Study data were collected and managed using the Research Electronic Data Capture (REDCap) tool hosted at St Joseph’s Healthcare Hamilton. REDCap is a secure, web-based application designed to support data capture for research studies, providing an intuitive interface for validated data entry; audit trails for tracking data manipulation and export procedures; automated export procedures for seamless data downloads to common statistical packages; and procedures for importing data from external sources [20].

Analysis

First, data were summarised descriptively as counts (percentages) in cross tabulations according to whether they reported progression criteria.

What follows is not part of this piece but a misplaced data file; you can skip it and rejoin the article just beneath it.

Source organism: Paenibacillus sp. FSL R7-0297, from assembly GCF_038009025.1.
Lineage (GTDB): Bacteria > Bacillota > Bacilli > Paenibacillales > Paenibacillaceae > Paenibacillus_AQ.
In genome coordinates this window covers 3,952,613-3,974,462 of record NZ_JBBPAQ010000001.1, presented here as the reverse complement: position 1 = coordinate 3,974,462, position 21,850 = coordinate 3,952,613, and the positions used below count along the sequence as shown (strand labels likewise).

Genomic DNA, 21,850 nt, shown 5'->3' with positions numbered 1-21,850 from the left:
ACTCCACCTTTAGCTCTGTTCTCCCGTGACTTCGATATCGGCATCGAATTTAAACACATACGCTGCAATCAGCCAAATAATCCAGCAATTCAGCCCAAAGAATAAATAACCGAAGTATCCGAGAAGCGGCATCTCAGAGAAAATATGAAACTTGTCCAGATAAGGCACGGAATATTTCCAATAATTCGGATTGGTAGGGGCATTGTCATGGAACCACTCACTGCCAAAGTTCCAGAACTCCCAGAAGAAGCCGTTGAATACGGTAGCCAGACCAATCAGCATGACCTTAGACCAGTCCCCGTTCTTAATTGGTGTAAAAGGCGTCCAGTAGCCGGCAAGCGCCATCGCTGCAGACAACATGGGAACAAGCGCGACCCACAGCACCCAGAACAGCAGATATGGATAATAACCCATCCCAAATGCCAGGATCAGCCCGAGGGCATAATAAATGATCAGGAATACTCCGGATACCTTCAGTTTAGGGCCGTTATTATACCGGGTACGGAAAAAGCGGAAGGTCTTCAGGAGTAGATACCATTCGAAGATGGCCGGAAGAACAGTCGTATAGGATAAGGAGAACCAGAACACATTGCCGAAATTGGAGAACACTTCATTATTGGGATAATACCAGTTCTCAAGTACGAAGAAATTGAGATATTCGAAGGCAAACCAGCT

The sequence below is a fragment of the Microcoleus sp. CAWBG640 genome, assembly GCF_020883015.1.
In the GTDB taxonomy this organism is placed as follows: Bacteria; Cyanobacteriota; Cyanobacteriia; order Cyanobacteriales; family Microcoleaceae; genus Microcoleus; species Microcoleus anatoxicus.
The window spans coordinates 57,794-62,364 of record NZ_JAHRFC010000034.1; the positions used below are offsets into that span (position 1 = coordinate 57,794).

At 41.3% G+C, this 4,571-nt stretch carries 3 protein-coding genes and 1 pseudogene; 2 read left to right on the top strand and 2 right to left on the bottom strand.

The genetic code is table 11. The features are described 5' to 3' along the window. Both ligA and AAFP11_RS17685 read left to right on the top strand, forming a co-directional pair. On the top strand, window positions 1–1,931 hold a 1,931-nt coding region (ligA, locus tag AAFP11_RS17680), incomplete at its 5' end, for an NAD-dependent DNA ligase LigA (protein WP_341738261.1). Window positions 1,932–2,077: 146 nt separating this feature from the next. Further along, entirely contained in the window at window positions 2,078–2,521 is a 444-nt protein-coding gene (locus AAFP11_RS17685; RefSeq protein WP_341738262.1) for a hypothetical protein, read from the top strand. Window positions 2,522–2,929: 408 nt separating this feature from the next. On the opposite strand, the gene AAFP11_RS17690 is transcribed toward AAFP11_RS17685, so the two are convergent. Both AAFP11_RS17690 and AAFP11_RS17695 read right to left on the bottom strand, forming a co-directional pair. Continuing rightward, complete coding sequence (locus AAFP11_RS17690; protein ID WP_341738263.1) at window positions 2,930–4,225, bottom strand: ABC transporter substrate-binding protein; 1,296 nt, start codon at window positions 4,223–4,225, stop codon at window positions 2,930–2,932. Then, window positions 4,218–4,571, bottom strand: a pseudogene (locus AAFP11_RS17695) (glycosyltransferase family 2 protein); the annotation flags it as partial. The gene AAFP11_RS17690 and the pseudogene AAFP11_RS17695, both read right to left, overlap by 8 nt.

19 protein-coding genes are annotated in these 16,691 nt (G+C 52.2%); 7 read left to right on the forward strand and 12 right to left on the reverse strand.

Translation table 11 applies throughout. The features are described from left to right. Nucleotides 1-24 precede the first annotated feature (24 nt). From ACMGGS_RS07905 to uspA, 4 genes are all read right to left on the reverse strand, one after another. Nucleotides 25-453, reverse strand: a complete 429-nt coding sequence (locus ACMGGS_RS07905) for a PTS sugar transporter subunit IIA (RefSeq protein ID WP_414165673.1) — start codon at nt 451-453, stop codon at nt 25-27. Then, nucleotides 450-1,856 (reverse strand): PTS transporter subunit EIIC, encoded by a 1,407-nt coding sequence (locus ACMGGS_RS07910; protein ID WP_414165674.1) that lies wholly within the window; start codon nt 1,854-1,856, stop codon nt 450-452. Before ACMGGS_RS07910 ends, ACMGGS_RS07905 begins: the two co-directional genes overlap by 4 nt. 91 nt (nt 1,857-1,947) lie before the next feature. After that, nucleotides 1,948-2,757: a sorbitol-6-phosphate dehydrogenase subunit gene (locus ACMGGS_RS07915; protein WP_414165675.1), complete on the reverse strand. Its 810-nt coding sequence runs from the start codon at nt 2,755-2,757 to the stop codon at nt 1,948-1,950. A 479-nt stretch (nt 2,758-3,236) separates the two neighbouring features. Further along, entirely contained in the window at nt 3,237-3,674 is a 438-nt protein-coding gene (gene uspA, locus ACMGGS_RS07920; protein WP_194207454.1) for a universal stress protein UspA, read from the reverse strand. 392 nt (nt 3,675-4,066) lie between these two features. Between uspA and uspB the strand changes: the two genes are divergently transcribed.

Second, we used generalised linear models to determine the relationship between reporting of progression criteria (yes/no) and study characteristics. We assumed a binomial distribution (applying the logit link). The covariates were entered as a block: journal (PAFS, BMJ Open, and Trials), year of publication (continuous), source of funding (industry or government/private), sample size (small [0–60], large [> 60]), region (North America, Europe, other), primary outcome related to feasibility (yes/no), and intervention type (pharmacological versus non-pharmacological). These variables have been shown to be associated with reporting standards [19]. The level of significance was set at α = 0.05. Model fit was assessed using Akaike’s information criterion (AIC), comparing a full model with all the predictors and a reduced model with selected predictors. Crude odds ratio (OR) and adjusted odds ratios (aOR), corresponding 95% confidence intervals (CI), and p values are reported. Data were analysed using the glm command in Stata 15 (StataCorp, 2017. Stata Statistical Software: Release 15. College Station, TX: StataCorp LLC) [21].